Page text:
A life well and truly lived

Joyce Celestine Coutts April 14, 1910 - September 25, 2009

UNTIL her recent passing Joyce Coutts was the sole remaining survivor of the Australian Government nurses of World War II who were captured by the Japanese at Rabaul, New Guinea, and were prisoners-of-war for three and a half years. Joyce died at the revered age of 99.

Christened Joyce Celestine McGahan and born in Fortitude Valley, Brisbane, on the April 14, 1910, Joyce grew up on her parents' Mt Sturt property on the outskirts of Warwick.

She attended Junabee district school and arrived, as many did, on horseback. Joyce was the second of three daughters born into the well-known Darling Downs family of Patrick and Elizabeth McGahan.

Her grandparents came to Australia from Ireland around the 1870s and her father was born in Warwick in 1875.

Her grandfather, Thomas McGahan, was the first Member of Parliament for the Darling Downs; he was an independent.

Joyce trained as a nurse at Brisbane's Mater Hospital and, on completion of her training, took up a position as junior sister at Maryborough Hospital.

It was a coincidence that Joyce arrived at Maryborough Hospital just as Alice Bowman left on completion of her training.

These two nurses became lifelong friends when both accepted positions on the staff of the Australian Government Hospital in Rabaul. They were not to know then they would be prisoners-of-war together. They are pictured on the cover of Alice M Bowman's book about their imprisonment years.

Apart from smouldering volcanic eruptions, life was happy and peaceful in idyllic Rabaul and compensated for some of the hard times faced at the hospital.

Then war came to the Pacific region. The nurses were offered evacuation, along with the women and children of New Guinea. They chose to remain; loyalty to their profession was paramount. Four Methodist Mission nurses on the outskirts of Rabaul also remained.

Rabaul fell to the Japanese on January 23, 1942. Joyce and her colleagues were held at the Sacred Heart Catholic Mission in Rabaul and then for three years in Japan. This small group comprised seven nurses from the government hospital, six from the Australian Army Nursing Service and four Methodist Mission nurses, plus a plantation owner who was a Red Cross worker. The stress and indignity suffered can only be imagined, yet they survived imprisonment and were repatriated to Australia on September 14, 1945.

Within a few weeks after her return, Joyce married William Phillip Coutts on his discharge from the Army. Bill was engaged to Joyce when he enlisted in the AIF in 1940.

He was working for the Bulolo Gold Mining Company in New Guinea. Joyce met Bill at the hospital where he was being treated after an accident.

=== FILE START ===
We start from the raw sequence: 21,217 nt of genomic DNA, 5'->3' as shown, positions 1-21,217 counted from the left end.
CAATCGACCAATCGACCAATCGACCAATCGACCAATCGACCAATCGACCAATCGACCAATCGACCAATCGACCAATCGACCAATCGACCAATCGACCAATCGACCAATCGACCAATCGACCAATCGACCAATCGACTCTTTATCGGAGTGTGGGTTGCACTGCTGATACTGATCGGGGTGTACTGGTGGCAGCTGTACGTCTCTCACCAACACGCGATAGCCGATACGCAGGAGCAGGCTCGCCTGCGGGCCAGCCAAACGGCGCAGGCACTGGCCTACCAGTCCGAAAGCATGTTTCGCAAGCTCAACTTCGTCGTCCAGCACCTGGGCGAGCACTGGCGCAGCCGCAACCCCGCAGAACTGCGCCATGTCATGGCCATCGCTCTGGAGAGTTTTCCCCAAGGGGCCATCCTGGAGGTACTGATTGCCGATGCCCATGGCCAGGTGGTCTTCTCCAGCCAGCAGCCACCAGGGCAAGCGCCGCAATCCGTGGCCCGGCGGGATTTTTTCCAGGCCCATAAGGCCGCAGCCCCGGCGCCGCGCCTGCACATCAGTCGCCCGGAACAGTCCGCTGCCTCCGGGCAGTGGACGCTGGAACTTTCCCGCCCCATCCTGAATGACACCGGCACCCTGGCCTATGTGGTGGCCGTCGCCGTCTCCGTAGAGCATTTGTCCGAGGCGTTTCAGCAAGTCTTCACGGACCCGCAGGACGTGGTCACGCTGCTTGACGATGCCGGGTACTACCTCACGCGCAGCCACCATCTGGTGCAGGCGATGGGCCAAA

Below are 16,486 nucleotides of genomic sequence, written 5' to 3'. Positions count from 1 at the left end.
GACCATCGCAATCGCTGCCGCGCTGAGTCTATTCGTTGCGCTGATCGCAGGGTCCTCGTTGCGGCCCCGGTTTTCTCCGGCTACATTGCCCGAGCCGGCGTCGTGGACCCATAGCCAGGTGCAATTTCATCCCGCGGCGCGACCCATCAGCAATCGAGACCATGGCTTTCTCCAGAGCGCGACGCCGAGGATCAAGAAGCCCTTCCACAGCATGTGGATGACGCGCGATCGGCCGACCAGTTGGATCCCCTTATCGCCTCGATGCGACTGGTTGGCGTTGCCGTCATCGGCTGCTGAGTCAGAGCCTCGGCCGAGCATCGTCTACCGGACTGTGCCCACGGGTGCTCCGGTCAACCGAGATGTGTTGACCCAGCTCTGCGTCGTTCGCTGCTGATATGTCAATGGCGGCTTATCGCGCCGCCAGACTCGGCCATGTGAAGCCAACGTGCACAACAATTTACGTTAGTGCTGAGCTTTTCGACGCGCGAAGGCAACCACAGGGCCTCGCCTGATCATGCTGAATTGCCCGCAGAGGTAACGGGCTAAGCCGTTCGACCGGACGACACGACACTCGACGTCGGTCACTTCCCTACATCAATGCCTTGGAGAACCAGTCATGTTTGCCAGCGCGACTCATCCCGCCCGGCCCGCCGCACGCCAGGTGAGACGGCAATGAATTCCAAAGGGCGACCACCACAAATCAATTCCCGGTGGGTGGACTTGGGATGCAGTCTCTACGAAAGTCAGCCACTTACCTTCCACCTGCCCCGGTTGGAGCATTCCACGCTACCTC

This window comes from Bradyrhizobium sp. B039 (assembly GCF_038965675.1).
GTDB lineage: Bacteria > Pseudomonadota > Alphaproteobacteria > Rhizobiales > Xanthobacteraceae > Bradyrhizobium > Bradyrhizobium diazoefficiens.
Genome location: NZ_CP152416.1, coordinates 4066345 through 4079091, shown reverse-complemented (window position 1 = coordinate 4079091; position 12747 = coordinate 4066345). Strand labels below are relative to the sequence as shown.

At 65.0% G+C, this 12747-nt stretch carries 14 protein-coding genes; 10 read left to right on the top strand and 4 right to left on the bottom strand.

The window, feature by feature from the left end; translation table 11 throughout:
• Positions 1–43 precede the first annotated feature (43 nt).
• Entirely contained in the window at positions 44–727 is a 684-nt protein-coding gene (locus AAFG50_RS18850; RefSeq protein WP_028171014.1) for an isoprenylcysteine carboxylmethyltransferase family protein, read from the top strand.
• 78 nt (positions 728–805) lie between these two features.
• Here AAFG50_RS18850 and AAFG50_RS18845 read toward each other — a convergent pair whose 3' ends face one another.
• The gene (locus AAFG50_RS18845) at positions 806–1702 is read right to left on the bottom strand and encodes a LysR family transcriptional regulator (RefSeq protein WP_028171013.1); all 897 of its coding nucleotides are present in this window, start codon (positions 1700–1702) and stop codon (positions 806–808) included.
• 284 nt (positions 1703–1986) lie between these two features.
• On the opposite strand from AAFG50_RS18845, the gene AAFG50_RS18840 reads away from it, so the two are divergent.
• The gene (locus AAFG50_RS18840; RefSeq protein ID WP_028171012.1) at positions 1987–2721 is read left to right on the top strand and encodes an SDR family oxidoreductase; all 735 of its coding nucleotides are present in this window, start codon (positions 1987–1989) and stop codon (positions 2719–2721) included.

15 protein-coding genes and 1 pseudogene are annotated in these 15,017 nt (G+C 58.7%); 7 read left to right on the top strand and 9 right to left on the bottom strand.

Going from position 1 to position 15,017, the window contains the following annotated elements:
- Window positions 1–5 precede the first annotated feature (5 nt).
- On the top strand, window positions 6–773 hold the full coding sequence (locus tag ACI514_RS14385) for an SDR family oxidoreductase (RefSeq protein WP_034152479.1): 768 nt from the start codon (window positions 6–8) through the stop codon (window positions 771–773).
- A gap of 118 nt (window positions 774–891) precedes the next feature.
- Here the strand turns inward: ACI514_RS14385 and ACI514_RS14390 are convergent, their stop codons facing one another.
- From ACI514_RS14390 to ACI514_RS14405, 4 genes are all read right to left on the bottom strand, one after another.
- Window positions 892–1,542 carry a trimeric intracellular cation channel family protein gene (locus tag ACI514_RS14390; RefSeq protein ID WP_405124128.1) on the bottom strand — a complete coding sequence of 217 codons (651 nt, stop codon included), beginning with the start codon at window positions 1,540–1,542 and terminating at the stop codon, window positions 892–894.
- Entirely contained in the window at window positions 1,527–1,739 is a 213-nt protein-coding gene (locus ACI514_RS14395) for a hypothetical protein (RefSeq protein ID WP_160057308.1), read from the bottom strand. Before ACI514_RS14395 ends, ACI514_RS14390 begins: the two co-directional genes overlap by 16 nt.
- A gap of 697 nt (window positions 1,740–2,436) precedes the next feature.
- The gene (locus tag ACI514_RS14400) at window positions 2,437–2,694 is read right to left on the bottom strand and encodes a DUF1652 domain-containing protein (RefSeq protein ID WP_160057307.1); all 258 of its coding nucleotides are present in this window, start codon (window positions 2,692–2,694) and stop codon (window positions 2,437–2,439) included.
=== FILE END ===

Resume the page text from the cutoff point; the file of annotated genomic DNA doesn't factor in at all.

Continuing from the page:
Bill returned to his job in New Guinea where they lived for some time before returning to Australia and settling in Narangba, Brisbane, with their two children, Tony and Moya.

In Brisbane Joyce continued nursing until her 70th year. Her private, retiring nature and peaceful self-assurance endeared her to all.

Joyce and her family contributed much to this country's heritage. Her parents and grandparents were pioneering pastoralists; her grandfather a Member of Parliament. Joyce was an Australian Government, Department of Health nurse and as such became a prisoner-of-war.

Her husband, Bill, served in the Middle East and New Guinea in World War II. And her son Tony served in the Vietnam War.

The death of her husband Bill and, within a few weeks, her son Tony caused an enormous void in Joyce's life. Through these times her daughter, Moya, was constantly by her side.

To reach the age of 99, many more than the predictable three score years and 10, says a lot for strength of character.

That same stoical trait in Joyce was evident in her last nine months since she began her slow decline. She died of pneumonia in Greenslopes Hospital Brisbane on September 25.

Late next year there will be a telemovie, Sisters of War, about the Rabaul nurses and Australian nuns of the Sacred Heart Catholic Mission in Rabaul.

The Australian nuns were to be sent to Japan with the nurses but the persuasiveness of the Bishop of Rabaul saw them interned with the rest of the Mission for the duration of the war.

One of these Australian nuns was entrusted with the custody of Joyce's gold watch, which was carefully hidden in a match-box during the entire Japanese occupation and returned safely to Joyce after the war.

The production of this poignant piece of Australian history will honour the memory of these courageous women.



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